After we posted the show that day I came across a list compiled by cartoonist Frank Santoro, which laid out exactly whose work he wouldn't be reading and/or buying based on their involvement with DC's Before Watchmen project. You can read his list here.
Today after posting episode #127 we noticed retweets on our Twitter account that weren't associated with the fresh batch of self-promotion. They were retweets of a tweet I sent out on March 13, 2013, seen here:
We were confused at all the action on a tweet from a month ago, but when we followed the responses to Jimmy Palmiotti's retweet, we realized it was because Landry Q. Walker responded to a message Palmiotti posted saying he thought it was a crime Amanda Connor wasn't nominated for her Before Watchmen work, which led to our tweet being retweeted.
The link under Palmiotti's tweet is red because he deleted the Facebook post containing the rest of his message. It's also to be noted that since the retweets started occurring, and Palmiotti interacted with several fans on Twitter, he stated, "Look, someone brought it up to me and I retweeted it. He may be a good guy, posted that before he was a judge. What is done is done." In that message he's referring to Frank Santoro being a judge of what many consider the largest awards within the comics industry, the Eisners, which recently announced its 2013 nominees. Palmiotti went on to state: "TRUE FOCUS: I think the Eisner nominees are all amazing and we should use the list as a buying list of books we all should have. POSITIVE."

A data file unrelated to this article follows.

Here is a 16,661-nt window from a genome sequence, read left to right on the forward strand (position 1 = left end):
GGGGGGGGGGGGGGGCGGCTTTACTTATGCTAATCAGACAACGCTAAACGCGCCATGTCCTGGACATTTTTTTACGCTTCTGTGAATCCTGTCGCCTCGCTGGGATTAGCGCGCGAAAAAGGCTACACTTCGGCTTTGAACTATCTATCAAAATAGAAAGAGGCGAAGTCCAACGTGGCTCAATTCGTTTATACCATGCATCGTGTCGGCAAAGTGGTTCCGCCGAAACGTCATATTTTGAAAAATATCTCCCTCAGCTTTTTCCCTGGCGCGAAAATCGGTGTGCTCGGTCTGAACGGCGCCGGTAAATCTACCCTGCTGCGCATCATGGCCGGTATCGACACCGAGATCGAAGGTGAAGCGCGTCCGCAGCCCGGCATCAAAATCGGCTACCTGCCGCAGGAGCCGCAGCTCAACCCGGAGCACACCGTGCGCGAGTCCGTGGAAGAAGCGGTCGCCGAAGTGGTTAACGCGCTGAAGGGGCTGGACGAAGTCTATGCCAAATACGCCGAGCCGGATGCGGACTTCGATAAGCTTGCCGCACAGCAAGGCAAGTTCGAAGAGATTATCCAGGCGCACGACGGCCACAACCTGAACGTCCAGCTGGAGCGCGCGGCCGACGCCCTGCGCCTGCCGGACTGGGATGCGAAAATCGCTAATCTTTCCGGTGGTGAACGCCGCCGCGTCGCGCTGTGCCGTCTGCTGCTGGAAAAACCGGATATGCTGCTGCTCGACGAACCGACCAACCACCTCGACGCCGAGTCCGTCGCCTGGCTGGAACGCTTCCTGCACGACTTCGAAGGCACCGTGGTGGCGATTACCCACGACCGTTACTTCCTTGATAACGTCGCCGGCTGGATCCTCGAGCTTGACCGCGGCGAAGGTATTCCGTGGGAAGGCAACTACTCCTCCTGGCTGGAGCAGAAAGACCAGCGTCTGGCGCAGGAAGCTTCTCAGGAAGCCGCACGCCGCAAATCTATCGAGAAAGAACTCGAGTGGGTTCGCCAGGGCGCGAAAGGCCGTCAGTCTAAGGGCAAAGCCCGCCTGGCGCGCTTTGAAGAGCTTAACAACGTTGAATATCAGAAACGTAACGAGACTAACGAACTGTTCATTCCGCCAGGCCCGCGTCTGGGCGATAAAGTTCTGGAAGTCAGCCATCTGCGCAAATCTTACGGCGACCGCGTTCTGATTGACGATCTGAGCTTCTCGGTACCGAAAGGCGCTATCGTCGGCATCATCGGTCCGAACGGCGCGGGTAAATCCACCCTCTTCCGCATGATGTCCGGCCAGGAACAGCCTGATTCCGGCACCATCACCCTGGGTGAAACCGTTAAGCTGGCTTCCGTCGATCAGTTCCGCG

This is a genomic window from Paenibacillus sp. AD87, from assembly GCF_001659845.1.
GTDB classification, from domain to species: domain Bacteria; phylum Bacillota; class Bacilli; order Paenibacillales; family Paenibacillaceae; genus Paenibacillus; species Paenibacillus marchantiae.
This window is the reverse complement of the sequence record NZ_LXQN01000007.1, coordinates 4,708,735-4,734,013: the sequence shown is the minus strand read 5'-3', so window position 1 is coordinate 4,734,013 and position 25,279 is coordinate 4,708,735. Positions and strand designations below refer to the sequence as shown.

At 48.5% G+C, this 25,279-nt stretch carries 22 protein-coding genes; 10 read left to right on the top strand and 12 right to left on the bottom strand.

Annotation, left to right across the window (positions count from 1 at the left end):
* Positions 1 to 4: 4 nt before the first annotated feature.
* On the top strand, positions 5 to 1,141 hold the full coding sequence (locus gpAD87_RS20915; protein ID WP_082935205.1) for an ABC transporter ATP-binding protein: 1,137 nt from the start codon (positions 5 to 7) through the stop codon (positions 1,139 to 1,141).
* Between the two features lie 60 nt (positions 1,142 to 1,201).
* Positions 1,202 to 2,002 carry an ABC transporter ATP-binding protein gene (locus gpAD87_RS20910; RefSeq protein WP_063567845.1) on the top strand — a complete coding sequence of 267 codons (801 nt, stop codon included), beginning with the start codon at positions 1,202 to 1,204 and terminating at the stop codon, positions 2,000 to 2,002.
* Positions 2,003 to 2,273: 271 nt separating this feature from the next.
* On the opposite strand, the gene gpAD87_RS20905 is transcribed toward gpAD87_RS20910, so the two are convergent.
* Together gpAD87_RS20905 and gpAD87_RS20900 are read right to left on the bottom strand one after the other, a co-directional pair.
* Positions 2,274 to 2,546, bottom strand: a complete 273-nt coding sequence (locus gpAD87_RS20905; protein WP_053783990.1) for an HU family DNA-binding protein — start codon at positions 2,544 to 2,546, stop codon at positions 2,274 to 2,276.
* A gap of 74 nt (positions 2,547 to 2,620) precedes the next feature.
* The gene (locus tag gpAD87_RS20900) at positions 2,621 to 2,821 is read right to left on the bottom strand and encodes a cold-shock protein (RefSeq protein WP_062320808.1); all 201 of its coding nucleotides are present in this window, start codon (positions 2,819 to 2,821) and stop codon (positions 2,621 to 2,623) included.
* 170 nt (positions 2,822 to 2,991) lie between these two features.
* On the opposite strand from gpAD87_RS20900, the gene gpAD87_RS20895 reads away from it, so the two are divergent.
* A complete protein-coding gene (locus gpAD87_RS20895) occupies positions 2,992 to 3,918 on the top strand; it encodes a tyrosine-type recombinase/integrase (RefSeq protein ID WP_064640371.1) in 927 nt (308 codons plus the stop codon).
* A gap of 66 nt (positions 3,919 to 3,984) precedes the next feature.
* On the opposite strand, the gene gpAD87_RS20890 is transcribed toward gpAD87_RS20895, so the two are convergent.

This year's list of nominees does differ from last year's for several reasons, which is pointed out in an article posted by the AV Club today where it is noted that Marvel and DC had been "spanked" by independent publishers and their books, publishers like Fantagraphics and Image Comics.
We reached out to Santoro to comment on his list of creators whose work he refused to buy or read, and whether that had any affect on his role as an Eisner judge. In an email we informed him the link to his Watchmen list had been retweeted by several creators within the comics industry, alongside mentions of his role as Eisner judge. Our email read:
I'm reaching out to you to see if you'd like to comment about your list, as well as your role as a judge for the Eisners, and whether you believe one affects the other. It looks as if Jimmy Palmiotti retweeted the link after being contacted from someone who indicated they weren't surprised the Before Watchmen creators were not nominated, linking to your list as well.We plan on discussing this on next week's show, and would love to have a quote from you so we're not simply wading into the discussion with as little as information as possible.
Santoro responded to that email, stating:
We will absolutely be discussing the continuing saga of Before Watchmen within the comics world, along with the recently announced 2013 Eisner nominees. Make sure you listen to next week's show, and email us at hideousenergy(AT)gmail.com or call in at 1-720-HIDEOUS to give us your opinion. Thank you to Frank Santoro for responding so quickly to our request for a comment.I'm glad this subject has come up. I definitely had strong feelings about Before Watchmen when it was announced. However, once I became an Eisner judge, I took my responsibility seriously, set my feelings aside, and considered the books that were submitted—as did all the other judges. (And I don't believe any of the other judges had actually seen that particular blog post.) These titles and creators were up against strong competition in all the categories for which they qualified, and ultimately none of them made the final nominations list. I actually went to bat for Steve Rude and Darwyn Cooke specifically. Some of the creators I listed in the posting, like Cooke, are indeed nominated for Eisners for other work they did. So no, it did not affect the judging decisions.